Show gardens aren’t real gardens. You visit a show like the RHS Chelsea Flower Show 2022 to be inspired and uplifted. Or perhaps even to disagree about what does and doesn’t make a garden?
But then you return home and look at your own plot. How can you introduce some of that magic? And could some of the ideas in the show gardens actually be the answer to a problem you’ve been thinking about for a while?
I’ve just visited RHS Chelsea 2022. These are the ideas that I think will also sparkle in our own gardens.
The use of texture in walls, fences and boundaries
It’s easy to forget about boundaries when you’re thinking about how to design real gardens. But their vertical space gives you such an opportunity to add style, colour and interest to your garden.
For example, the Stitchers Garden supports the charity Fine Cell Work. It teaches prisoners to make beautiful needlework, which is used by many top interior designers. The designer of the Stitchers’ Garden, Frederic White, has used a combination of steel and wicker for the pavilions, and a mix of materials for the fencing.
The combination is beautifully textured and would add to any planting.
Dark brown or bronze for walls and structures
Dark grey or black has been used as a backdrop in contemporary gardens for a while. It really shows plants off beautifully and allows the surfaces to ‘recede’ slightly.
The Mothers For Mothers garden ‘This Too Shall Pass’ is designed by Pollyanna Wilkinson. A series of bronze-toned walls and archways create an intimate space. They also make a perfect backdrop for plants. And you could argue that any colour in the brown/bronze spectrum is a more natural choice for a garden than dark grey. Either way, painting your walls, pergolas and fencing dark gives the garden a real lift.
Polly talks about the principles of how to design a garden here – she’s got such good advice.
Free-standing curved walls in real gardens
Andy Sturgeon is one of the most highly decorated award-winning garden designers. His designs always push the boundaries of garden design, and can be quite conceptual. But he also has an outstanding eye for beauty and detail. There are always elements to take home with you.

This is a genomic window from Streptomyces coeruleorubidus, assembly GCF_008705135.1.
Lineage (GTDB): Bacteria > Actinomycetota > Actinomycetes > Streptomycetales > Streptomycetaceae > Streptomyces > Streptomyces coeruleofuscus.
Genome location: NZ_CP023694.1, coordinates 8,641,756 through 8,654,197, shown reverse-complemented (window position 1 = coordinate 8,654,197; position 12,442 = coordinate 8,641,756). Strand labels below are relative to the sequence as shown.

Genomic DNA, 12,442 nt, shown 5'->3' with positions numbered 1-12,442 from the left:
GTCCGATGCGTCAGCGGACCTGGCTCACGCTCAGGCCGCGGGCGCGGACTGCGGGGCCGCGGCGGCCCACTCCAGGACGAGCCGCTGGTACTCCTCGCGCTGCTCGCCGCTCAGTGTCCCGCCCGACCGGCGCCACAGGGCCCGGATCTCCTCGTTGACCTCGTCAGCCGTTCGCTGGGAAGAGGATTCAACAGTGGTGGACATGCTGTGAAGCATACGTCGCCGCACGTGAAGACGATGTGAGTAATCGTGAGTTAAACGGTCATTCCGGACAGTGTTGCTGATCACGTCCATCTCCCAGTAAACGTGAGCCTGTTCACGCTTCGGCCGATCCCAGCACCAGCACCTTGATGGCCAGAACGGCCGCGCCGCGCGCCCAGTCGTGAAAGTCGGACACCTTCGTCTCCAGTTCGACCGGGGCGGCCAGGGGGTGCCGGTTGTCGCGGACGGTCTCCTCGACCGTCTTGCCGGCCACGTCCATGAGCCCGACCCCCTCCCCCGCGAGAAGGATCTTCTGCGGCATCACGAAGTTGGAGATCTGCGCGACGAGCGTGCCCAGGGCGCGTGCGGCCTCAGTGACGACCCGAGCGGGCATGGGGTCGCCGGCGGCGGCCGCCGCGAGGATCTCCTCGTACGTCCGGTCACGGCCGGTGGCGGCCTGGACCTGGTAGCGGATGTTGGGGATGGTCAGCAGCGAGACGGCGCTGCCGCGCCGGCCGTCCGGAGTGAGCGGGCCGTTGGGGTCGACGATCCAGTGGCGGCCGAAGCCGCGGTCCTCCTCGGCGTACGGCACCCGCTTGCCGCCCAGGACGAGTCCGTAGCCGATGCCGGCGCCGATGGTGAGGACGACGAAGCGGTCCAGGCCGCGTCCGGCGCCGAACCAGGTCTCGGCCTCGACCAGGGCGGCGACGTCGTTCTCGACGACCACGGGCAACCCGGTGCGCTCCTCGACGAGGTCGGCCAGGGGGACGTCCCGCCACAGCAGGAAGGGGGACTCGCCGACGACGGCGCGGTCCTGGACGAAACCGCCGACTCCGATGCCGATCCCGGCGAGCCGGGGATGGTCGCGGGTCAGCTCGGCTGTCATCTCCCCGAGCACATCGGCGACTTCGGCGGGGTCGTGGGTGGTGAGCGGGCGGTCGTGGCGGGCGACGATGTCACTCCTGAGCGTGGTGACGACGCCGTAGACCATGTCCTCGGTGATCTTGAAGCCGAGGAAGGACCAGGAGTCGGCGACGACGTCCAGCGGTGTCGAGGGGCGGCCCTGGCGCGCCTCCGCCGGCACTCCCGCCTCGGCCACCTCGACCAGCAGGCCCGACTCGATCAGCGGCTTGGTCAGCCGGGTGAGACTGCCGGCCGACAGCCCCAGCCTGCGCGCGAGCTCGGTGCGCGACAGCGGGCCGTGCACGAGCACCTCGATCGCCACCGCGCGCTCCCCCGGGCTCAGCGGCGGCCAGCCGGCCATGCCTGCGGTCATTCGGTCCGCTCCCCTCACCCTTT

In his ‘The Mind Garden’, a series of curved, sculptural walls are ‘cascade and swirl through the sloping garden like a handful of petals tossed to the ground.’
You might not want a dozen sections of curved wall scattered through your garden (although once you’ve seen Andy’s show garden for RHS Chelsea 2022, you may!). But what about one, positioned to catch the last rays or the sun or to shield prying eyes?
You might even conceal a practical area or dumping ground behind a short section of curved wall. Not that words like ‘dumping ground’ feel appropriate when looking at an Andy Sturgeon garden, because the concept is always magnificent and the planting is divine.
You could also use this idea to create more privacy in your garden. There’s more privacy advice here in screens for privacy, and in my book, The Complete Guide to Garden Privacy.
Living walls and planting between pavers
So far we mainly see living walls in places where there is little else growing. For example, there’s a good living wall near Stratford International station, creating a splash of green in a sea of concrete.
But people are increasingly adding living walls to real gardens. Small gardens benefit from extra growing space. And it makes the whole feel so much more green, as well as being more wildlife friendly.
On the Meta ‘Growing for the Future’ garden designed by Joe Perkins, the feel is of a woodland garden. The idea is to showcase’ the connection between plants and funghi within woodland systems’. There is a low brick wall planted with ferns and other plants. This would be relatively easy with today’s modular living wall planting systems. And there is also planting between pavers.